July 27, 2022 Catholic News Agency 2
Pope Francis meets with Canadian Prime Minister Justin Trudeau at the Vatican on May 29, 2017. / © L’Osservatore Romano.

Denver Newsroom, Jul 27, 2022 / 16:28 pm (CNA).

Pope Francis met with Canadian Prime Minister Justin Trudeau this afternoon, July 27, in Quebec City, as part of his weeklong “penitential pilgrimage” to Canada. 

Today’s encounter wasn’t Pope Francis’ first meeting with Trudeau; the Prime Minister welcomed the pope when he arrived at Edmonton International Airport on Sunday. And Trudeau and Pope Francis have had one face-to-face meeting before, at the Vatican in 2017. 

In their 36-minute 2017 meeting, which the Vatican described as “cordial,” the pope gave Trudeau a medallion symbolizing forgiveness, joy, and mutual acceptance. The medallion also references Matthew 5:7: “Blessed are the merciful, for they will be shown mercy.”

During that meeting, their conversation focused on religious freedom as well as reconciliation with native people of Canada. Trudeau at that time reiterated his open invitation to the pope to come to Canada and for “reconciliation” with the indigenous communities.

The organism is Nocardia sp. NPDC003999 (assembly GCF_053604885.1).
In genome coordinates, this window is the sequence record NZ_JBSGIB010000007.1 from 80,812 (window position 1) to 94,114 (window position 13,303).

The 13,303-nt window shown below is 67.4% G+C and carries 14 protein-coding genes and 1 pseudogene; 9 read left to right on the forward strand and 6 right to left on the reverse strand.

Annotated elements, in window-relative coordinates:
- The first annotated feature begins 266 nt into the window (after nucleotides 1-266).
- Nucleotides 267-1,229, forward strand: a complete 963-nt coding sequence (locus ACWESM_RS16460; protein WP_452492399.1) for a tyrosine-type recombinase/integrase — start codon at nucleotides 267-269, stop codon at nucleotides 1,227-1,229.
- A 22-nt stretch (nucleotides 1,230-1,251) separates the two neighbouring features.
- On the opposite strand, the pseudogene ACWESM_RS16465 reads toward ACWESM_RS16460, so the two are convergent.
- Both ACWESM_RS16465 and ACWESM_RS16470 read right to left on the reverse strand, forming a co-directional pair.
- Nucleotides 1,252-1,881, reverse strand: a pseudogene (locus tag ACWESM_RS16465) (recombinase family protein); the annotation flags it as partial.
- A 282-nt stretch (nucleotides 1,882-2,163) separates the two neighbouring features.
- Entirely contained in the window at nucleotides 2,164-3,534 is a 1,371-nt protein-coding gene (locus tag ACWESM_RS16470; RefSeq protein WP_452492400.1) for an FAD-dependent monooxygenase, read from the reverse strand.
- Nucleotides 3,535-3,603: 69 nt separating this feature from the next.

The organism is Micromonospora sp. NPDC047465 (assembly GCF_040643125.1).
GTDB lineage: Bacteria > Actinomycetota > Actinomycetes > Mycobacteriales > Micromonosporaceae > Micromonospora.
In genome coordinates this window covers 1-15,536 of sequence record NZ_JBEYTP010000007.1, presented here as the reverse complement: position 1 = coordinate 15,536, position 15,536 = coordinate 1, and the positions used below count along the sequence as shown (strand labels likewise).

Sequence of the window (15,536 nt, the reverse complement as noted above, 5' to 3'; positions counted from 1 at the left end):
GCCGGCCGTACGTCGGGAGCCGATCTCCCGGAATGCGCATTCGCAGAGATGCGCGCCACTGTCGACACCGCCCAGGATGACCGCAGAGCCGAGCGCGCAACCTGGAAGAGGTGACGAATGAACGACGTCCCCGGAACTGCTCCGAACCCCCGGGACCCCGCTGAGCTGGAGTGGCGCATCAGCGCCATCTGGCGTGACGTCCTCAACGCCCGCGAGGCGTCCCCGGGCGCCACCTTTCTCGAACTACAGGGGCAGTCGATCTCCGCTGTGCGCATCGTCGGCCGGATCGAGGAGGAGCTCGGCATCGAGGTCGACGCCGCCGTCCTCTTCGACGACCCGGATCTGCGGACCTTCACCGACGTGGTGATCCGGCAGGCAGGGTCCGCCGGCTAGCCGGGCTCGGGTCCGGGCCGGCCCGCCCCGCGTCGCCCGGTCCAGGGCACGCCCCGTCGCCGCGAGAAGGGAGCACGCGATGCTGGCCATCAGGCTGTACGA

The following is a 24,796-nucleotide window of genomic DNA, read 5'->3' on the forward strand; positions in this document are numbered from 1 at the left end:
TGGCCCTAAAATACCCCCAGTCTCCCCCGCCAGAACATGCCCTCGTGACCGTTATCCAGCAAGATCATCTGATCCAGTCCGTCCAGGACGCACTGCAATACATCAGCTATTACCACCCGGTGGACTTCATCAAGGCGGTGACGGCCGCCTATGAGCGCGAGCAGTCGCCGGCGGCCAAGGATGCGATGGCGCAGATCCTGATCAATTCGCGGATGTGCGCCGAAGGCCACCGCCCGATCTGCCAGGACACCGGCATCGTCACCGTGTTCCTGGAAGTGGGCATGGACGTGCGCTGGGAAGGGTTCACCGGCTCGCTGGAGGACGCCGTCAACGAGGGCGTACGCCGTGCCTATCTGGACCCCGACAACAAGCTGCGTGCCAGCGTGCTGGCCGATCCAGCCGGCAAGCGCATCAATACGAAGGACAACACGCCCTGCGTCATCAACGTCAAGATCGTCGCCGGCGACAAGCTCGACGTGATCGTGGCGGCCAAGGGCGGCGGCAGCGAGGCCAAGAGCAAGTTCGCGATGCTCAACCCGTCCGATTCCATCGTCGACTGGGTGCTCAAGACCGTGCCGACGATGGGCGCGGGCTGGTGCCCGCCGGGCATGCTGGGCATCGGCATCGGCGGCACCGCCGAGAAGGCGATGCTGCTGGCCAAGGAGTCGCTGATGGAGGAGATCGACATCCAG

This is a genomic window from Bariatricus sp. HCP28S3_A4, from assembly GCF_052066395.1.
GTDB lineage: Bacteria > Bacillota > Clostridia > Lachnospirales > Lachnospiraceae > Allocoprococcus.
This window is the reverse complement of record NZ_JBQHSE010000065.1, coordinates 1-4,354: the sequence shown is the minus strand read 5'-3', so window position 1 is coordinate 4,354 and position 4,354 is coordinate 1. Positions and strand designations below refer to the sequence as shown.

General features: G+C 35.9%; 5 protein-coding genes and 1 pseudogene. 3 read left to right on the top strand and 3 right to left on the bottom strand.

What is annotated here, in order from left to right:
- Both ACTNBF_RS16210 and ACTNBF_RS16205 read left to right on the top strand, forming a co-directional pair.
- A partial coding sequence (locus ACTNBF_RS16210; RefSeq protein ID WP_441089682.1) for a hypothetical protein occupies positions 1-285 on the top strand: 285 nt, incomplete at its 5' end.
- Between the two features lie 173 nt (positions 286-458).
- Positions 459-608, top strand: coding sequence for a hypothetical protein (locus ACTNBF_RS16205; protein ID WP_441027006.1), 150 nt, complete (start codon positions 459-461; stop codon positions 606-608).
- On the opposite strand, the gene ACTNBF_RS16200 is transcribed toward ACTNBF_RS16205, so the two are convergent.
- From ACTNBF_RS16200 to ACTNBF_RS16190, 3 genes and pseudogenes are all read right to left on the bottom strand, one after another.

That trip to Canada has now come to fruition and has included a public apology from Pope Francis for the Catholic Church’s role in running much of Canada’s government-sponsored residential school system. During more than a century of operation, the system worked to stamp out aspects of native culture, language, and religious practice. Former students at the schools have described mistreatment and even abuse within their walls, along with broad criticisms of the quality of education they received, psychological damage, and other problems such as malnutrition and unsanitary conditions. 

The meeting between the two leaders in 2017 was not Trudeau’s first visit to the Vatican. A Catholic, he met St. John Paul II in 1980 during the meeting of his father, former Canadian Prime Minister Pierre Trudeau, with the pope.

Trudeau has been criticized during his tenure as prime minister for pushing policies that are at odds with his Catholic faith, including strongly pushing for the continuation of legal abortion in Canada, as well as assisted suicide.